Study Finds 1 in 3 Workers Deals With Bullying at Their Jobs

Most workplaces strive to be professional environments staffed with mature adults. However, just as Incubus once sang, “I understand why they say high school never ends.” A recent survey suggests that for many workers, the office can seem a lot like the school yard. According to new research from OfficeTeam, more than a third of employees feel they are bullied at work.

According to recent research from staffing firm OfficeTeam, about 1 in 3 (35 percent) workers surveyed admitted they've had an office bully. More than one-quarter (27 percent) of HR managers interviewed said they think workplace bullying happens at least somewhat often at their company. (PRNewsFoto/OfficeTeam)

According to recent research from staffing firm OfficeTeam, about 1 in 3 (35 percent) workers surveyed admitted they’ve had an office bully. More than one-quarter (27 percent) of HR managers interviewed said they think workplace bullying happens at least somewhat often at their company. (PRNewsFoto/OfficeTeam)

OfficeTeam surveyed more than 300 workers and 300 HR managers and found that many of the respondents either experienced or were aware of bullying in the workplace. According to the survery, about one in three (35%) workers surveyed admitted they’ve had an office bully. Similarly, around one in four (27%) of the HR managers interviewed said they think workplace bullying happens at least somewhat often at their company.

“Workplace bullying often flies under the radar because employees tolerate or fail to report it,” said Robert Hosking, executive director of OfficeTeam in a press release. “Managers and staff alike should be supported in addressing bullying issues. This includes not giving anyone a pass for negative behavior, no matter how valued that person may be.”

As one would expect, the study also showed that bullying had a negative effect on the employees who experienced it. Just under a third (32%) of those who were bullied said they confronted the bully and a quarter (27%), told their manager. The other 41 percent took actions such as quitting their job (13%), did nothing (17%) or a mysterious “other” option (11%). [Bullies may want to avoid drinking coffee given to them by those who chose “other”].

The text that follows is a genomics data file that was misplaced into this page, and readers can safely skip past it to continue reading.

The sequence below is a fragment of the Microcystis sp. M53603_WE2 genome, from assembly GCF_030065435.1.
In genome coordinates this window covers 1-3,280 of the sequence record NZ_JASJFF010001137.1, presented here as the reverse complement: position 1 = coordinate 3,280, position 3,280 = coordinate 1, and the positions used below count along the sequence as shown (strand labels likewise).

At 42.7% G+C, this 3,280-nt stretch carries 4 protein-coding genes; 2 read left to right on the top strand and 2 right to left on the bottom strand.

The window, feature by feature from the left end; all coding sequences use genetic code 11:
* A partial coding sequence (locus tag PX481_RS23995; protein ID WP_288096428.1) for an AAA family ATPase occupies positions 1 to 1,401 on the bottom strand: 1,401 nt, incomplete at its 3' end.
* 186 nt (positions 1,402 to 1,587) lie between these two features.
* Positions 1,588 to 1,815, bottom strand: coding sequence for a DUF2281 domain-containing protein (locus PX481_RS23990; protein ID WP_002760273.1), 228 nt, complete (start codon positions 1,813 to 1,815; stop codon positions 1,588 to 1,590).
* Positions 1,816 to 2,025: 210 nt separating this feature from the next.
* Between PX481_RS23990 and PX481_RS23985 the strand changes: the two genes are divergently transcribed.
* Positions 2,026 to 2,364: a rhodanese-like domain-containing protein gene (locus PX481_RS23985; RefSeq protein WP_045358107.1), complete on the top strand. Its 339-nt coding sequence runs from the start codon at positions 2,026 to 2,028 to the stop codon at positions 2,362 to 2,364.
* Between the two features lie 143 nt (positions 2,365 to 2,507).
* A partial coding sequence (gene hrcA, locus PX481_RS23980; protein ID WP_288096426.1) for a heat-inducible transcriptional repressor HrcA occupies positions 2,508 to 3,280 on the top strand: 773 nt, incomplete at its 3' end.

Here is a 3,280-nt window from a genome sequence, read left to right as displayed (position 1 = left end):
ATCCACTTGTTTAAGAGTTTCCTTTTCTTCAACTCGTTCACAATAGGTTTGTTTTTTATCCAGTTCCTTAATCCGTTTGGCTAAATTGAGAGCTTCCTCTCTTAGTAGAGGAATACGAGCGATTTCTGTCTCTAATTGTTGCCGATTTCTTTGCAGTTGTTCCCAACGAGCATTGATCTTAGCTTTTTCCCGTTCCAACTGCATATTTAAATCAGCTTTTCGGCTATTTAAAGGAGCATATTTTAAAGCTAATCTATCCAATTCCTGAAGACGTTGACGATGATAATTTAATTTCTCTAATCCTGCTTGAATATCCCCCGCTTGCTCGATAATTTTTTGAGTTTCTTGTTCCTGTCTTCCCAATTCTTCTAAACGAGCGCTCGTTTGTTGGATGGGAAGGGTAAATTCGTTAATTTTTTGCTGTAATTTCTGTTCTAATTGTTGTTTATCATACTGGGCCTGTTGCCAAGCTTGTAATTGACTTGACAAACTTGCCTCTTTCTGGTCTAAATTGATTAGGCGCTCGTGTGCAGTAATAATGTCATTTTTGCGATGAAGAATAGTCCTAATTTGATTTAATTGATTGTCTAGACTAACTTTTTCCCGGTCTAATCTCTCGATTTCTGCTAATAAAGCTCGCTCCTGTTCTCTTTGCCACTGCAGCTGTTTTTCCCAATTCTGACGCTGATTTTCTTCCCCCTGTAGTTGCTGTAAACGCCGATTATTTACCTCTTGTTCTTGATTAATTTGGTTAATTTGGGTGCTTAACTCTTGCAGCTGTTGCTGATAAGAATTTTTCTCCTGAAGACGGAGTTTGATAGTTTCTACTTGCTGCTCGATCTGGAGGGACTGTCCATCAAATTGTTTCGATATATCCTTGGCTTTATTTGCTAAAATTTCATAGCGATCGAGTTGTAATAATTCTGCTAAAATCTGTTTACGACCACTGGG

Why Workplace Bullying is Bad For Business and How Business Owners Can Respond

While a competitive environment can sometimes serve the interest of team, bullying is almost always detrimental. Bullying creates emotional distress in the target, which makes them a less productive employee. Also, other employees notice when bullying is allowed by a company, and it hurts the overall morale of the team.

It’s important for business owners and HR managers to be proactive about bullying. This starts with informing employees that bullying will not be tolerated and create confidential channels for people to report this sort of behavior. There’s a fine line between bullying and harassment. Companies that allow bullying may find themselves defending their business in court against charges of creating a hostile work environment. And win or lose, litigation is always a costly endeavor; both in lawyer fees and in damage to a company’s reputation. 

In the end, businesses work like little machines, and when two gears don’t mesh well together, the entire operation is slowed down as a result. The fact that a quarter of HR managers currently see bullying in their company is a sign that more needs to be done in those organization to create work environments that foster cooperation.   

Since HR managers can’t be everywhere at once, and it’s good to allow some time for employees to resolve things on their own, they may want to give advice to employees who think they are being bullied. For employees facing bullying, OfficeTeam offers these five suggestions:

  1. Take a stand. Avoid being an easy target. Bullies often back off if you show confidence and stick up for yourself.
  2. Talk it out. Have a one-on-one discussion with the bully, providing examples of behaviors that made you feel uncomfortable. It’s possible the person is unaware of how his or her actions are negatively affecting others.
  3. Keep your cool. As tempting as it is to go tit-for-tat, don’t stoop to the bully’s level. Stay calm and professional.
  4. Document poor conduct. Maintain a record of instances of workplace bullying, detailing what was said or done by the individual.  
  5. Seek support. If the issue is serious or you aren’t able to resolve it on your own, alert your manager or HR department for assistance.  

For more research and news that can help HR professionals, read this article on negativity in the workplace.

Donald Postway

About Donald Postway

Donald Postway is a freelance communications specialist and business analyst. He has a master's degree in public administration and a bachelor's degree in communications, both from the University of North Florida. He has worked in a variety of industries, including local government, information technology, marketing, retail and more.

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